METHUEN — Solicitor finalist Richard D’Agostino’s job interview with the City Council began in typical fashion Tuesday night. But about halfway through the 45-minute session, D’Agostino received an unexpected text message from the man he hopes to replace.
In the text, City Solicitor Peter McQuillan accused D’Agostino of lying to councilors. D’Agostino said he didn’t read the message until after he left City Hall. But he believes it is proof McQuillan is tampering with the search for his replacement from the sidelines.
“I think it’s unprofessional conduct and it’s also unethical conduct as a municipal employee,” said D’Agostino, who is one of two finalists for the solicitor job. “You want to say the process is tainted? Boy, there’s a lot of taint here. He’s injected himself into the process.”
McQuillan yesterday confirmed that he sent the text message to D’Agostino during the interview, admitting too that it was impulsive. He flatly denied D’Agostino’s charge that he’s working to influence the selection of his successor.
“That absolutely astounds me,” said McQuillan. “That is an absolute, outright lie. I would never do that to anyone.”
McQuillan’s comments didn’t stop D’Agostino yesterday from calling for a city investigation into his conduct. D’Agostino also said he will file a complaint against McQuillan with the state’s Board Bar of Overseers, which investigates complaints against lawyers.
D’Agostino’s interview with councilors lasted from roughly 6:30 to 7:15 p.m. During the interview, D’Agostino was asked by City Councilor Jamie Atkinson about a last-minute revocation of one his work references, Lawrence District Court Clerk Andrew Gradzewicz.
“This is news to me,” D’Agostino told the council.
McQuillan, who was watching a live Internet stream of the interviews from his home, sent a text message from his work cell phone to D’Agostino at 6:53 p.m. “That’s a lie he tried to contact Gradzewicz today!!!!” wrote McQuillan.
When asked yesterday why he texted D’Agostino during the interview, McQuillan said: “I was calling him on what I believe to be a misstatement he made to the City Council.”
But given the wording of the text, D’Agostino said the message was likely intended for a city councilor instead of himself.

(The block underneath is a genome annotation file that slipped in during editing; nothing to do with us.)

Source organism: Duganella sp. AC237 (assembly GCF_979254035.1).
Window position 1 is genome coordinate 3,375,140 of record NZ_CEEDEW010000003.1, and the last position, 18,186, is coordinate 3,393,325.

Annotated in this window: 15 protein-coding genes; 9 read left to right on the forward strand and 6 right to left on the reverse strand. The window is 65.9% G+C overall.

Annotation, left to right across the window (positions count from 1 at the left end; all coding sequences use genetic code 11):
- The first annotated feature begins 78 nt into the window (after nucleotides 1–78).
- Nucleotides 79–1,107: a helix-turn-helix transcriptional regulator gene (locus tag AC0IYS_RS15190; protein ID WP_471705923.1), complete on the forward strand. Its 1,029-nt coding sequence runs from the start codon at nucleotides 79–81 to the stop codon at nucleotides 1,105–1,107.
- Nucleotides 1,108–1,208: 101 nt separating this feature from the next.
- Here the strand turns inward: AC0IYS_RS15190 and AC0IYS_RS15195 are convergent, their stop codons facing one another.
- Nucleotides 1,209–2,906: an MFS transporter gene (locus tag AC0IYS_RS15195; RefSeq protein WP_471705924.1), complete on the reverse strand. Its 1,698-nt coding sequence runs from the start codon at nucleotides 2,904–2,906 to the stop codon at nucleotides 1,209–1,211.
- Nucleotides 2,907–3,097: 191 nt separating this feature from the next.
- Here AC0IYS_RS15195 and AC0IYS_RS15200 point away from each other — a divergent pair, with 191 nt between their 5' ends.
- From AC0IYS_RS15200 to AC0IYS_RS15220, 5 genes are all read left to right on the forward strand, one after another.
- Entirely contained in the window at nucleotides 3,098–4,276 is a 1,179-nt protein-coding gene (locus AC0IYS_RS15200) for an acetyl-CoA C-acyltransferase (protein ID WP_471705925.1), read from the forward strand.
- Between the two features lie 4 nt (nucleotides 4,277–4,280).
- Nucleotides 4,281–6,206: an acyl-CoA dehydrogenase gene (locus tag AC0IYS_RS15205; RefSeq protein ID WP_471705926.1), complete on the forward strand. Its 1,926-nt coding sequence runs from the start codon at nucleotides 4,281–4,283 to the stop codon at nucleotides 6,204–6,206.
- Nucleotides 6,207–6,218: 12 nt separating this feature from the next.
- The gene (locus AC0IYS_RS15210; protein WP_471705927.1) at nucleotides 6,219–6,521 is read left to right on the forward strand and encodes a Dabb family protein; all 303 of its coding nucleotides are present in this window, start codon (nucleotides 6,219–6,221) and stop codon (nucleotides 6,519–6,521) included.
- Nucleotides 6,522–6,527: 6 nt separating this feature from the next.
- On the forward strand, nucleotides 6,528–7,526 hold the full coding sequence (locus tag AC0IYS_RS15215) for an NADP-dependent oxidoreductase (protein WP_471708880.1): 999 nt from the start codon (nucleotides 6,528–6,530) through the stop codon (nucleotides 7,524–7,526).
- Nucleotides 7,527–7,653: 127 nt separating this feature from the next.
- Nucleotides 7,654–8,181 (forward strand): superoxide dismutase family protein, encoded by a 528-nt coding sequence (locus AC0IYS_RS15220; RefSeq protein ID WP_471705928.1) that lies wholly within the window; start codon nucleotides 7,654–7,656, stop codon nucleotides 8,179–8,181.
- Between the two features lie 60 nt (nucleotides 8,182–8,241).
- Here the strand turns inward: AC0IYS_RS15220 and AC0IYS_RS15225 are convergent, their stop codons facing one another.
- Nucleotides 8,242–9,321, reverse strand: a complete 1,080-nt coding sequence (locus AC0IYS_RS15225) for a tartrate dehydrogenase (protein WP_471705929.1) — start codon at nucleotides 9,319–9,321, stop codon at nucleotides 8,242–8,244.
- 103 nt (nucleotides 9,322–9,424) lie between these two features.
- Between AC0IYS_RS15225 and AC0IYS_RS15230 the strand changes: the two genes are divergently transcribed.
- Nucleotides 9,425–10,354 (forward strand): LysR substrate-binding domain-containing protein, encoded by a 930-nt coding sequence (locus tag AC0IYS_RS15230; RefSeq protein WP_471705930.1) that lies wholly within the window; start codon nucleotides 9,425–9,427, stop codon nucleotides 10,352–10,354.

“Whether it was to me or to a councilor, there’s no good answer to this text message,” said D’Agostino. “The conduct is reprehensible.
“Let’s buy his explanation that he sent that to me. While I was sitting there, being publicly interviewed, he sought to insert himself? ... To what, distract me? Derail me? Fluster me? Or chide me? What was his business to say what I was saying was untrue? And by the way, how would he know unless he spoke to Gradzewicz?”
D’Agostino said he still hasn’t received an explanation from Gradzewicz about why he rescinded his reference. A brief letter sent to councilors Monday gave no reason for the reversal.
“I sensed at the time he was intimidated into doing it, that he was coerced into doing it,” said D’Agostino. “Because I know for a fact that other people who wrote references were contacted by Mr. McQuillan. And I’m not going to reveal names.”
D’Agostino said he believes McQuillan also contacted his colleagues in an effort to convince him to withdraw his application.
“That is not true,” said McQuillan. “I did not reach out to them at all. I can’t believe he is taking it to that extreme. Shame on him.”
McQuillan also said yesterday that he did not text any councilors during the interview. He said his lone text to D’Agostino that night was the extent of his involvement with the candidates vying to replace him.
D’Agostino did not reply to McQuillan’s text until 8:24 p.m. “Don’t know what you’re talking about,” he wrote. McQuillan did not respond.